TAMPA — Knowing the danger he would face should he encounter a band of howler monkeys, Buccaneers coach Lovie Smith carried a machete with him just about everywhere he went during a vacation to Costa Rica last year.
When the seemingly inevitable confrontation came, though, Smith kept the machete in its sheath and simply used a broom to shoo away the monkeys that had ventured into the villa he and his wife rented for their stay.
A broom instead of a machete — that is so Lovie.
Soft-spoken yet stern, Smith has mastered the ability, his former players say, to get his message across and achieve his objectives without resorting to the harsh style so many of his rival coaches lean on.
He never swears and seldom raises his voice, but don't let that deceive you. As he did in Costa Rica, Smith always arms himself with a verbal machete and says he'll cut a player up with it if he has to.
“If a guy wants to raise up a little bit, I can raise up a little bit,'' Smith said shortly after he was introduced as the Bucs' new coach on Monday. “But most of the time, I've found, guys just want a stern teacher to teach them.''
This method did not necessarily come naturally to Smith. He adopted it from former Bucs coach Tony Dungy, who pulled Smith out of the college coaching ranks and made him the Bucs' linebackers coach in 1996.
But it wasn't just Dungy who taught Smith the value of this quiet approach to coaching. Smith learned while working with players such as Derrick Brooks and Warren Sapp that a controlled approach works best.
“If a guy does something wrong, you confront him immediately,'' Smith said. “And when you do, it can go a couple different ways. But I've learned that all these guys really want is for you to coach them and they'll do anything you ask. So, I never got into a confrontation with any of those guys. That's something I've never had to do in my life.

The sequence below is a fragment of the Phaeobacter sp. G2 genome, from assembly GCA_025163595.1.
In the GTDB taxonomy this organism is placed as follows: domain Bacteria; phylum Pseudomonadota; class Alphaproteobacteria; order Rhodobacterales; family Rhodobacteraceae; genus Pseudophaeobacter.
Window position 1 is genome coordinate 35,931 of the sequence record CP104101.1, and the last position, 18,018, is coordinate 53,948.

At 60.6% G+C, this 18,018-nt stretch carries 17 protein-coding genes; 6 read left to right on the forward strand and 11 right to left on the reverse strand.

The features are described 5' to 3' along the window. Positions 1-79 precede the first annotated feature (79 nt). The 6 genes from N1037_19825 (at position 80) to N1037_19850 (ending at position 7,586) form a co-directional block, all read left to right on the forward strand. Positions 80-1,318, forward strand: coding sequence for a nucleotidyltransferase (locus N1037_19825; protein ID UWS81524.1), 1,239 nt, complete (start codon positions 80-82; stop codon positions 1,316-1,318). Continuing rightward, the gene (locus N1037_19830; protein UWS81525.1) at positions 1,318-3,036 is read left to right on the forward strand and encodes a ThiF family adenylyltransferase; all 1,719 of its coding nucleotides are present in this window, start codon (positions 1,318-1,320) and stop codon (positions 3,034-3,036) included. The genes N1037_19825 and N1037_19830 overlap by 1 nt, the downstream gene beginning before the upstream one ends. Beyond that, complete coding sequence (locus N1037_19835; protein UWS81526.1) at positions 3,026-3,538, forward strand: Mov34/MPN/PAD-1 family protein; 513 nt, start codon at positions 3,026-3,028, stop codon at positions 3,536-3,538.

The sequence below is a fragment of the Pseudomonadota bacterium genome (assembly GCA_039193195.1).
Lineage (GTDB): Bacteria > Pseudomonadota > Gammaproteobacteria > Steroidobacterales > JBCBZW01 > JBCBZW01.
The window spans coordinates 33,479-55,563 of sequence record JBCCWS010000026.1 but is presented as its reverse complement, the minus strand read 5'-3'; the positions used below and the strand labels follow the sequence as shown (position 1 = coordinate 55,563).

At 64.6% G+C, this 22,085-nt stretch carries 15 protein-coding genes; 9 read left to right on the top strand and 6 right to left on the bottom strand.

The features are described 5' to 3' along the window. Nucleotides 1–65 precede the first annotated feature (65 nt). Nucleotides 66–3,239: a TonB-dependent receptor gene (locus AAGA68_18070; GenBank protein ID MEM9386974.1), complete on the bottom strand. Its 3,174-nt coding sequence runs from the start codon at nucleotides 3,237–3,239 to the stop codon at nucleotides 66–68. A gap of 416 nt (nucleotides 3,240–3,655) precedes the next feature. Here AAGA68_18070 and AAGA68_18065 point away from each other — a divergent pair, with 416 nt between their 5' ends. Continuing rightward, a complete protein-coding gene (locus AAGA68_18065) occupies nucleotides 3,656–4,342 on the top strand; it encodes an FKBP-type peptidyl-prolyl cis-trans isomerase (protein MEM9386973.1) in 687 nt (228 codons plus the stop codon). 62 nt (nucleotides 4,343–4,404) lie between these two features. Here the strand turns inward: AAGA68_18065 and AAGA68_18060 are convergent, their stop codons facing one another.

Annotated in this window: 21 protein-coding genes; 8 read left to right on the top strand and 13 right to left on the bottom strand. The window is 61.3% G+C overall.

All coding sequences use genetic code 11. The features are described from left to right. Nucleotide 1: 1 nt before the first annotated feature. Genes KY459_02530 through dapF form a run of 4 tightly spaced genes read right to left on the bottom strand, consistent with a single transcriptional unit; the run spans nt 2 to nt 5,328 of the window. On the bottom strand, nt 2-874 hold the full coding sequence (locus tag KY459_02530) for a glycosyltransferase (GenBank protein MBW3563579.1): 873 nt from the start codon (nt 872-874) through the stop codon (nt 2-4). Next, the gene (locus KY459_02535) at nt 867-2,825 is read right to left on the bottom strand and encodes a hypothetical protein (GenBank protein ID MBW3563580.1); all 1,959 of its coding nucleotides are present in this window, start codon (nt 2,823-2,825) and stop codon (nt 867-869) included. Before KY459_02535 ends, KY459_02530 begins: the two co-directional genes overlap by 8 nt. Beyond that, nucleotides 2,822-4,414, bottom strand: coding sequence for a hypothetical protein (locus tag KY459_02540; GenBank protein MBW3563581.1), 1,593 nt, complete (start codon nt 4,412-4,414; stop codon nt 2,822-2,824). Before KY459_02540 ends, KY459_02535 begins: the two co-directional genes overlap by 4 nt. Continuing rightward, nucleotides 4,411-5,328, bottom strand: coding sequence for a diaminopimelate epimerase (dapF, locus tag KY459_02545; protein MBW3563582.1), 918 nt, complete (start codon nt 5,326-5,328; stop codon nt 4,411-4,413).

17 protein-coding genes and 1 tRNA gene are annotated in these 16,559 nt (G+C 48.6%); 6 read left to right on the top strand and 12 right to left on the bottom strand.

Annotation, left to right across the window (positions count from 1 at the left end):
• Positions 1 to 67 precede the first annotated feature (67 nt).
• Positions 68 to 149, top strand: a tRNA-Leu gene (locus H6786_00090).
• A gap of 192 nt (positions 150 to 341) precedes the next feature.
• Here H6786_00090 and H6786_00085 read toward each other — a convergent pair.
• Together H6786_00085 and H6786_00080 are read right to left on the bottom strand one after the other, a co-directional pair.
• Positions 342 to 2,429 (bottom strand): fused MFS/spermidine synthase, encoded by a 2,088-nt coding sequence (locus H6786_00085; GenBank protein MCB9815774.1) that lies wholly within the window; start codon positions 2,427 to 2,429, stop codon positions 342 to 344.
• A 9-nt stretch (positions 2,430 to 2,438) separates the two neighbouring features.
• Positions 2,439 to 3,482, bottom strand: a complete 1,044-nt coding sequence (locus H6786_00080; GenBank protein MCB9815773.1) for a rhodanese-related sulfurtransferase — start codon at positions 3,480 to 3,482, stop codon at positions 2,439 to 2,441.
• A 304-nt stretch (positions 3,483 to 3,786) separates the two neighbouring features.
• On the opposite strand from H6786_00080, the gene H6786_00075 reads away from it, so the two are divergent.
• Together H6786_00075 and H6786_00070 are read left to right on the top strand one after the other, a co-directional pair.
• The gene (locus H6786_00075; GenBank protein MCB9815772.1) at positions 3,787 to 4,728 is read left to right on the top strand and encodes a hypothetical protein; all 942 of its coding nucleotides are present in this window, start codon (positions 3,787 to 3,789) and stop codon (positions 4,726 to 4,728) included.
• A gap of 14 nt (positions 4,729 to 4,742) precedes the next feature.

“Normally, you don't have to if you establish what you are right away with them. You just look guys in (the eyes) and you let them know you're trying. How many times did you confront your teachers, the ones you really believed in? How many times did you say, 'Hey, I've got a better way of doing it.'
“My guess is, you didn't do that, and I think we've got a good staff (of assistant coaches) here and it's not going to have to come to that here. But if it does, if somebody wants to go in that direction, we'll go.''
Bucs quarterback Mike Glennon finished his rookie season ranked 26th in the league in completion percentage (59.4), 24th in passing yards (2,608) and 21st in passer rating (83.9).
As modest as those numbers are, they're enough, ESPN draft analyst Todd McShay said, to warrant Glennon getting at least another year as the Bucs' starting quarterback. That is not McShay's call to make, obviously, but McShay said before the BCS Championship Game last week that Glennon showed enough promise to warrant the Bucs targeting positions other than quarterback early in the 2014 draft.
“It makes sense to me to go in a different direction than QB, and I wouldn't have said that two months ago,'' McShay told the Tribune's Joey Johnston. “I think Mike Glennon has shown improvement and there's promise there.''
So, what would McShay target if he were with the Bucs? He said offensive tackle has been an issue, which it certainly was down the stretch last year, and he believes the pass rush clearly needs a dynamic edge rusher.
The problem is, the best edge rusher in the draft, South Carolina's Jadeveon Clowney, will almost certainly be gone by the time the Bucs pick at No. 7 overall. Not to worry, though, McShay said.
“There are two really, really good pass rushers in this draft — Jadeveon Clowney and Anthony Barr, who is really more of an outside linebacker but could be a defensive end in a 4-3 scheme,” McShay said.
Smith will run a one-gap, 4-3 scheme in Tampa. And if he's willing to tweak that scheme just a bit, Barr could prove to be a good fit for the Bucs.
“There are a lot of variables and questions, but I do think you have to give Glennon a chance based on what he has shown so far,'' McShay said. “That gives them an opportunity to fill another hole.''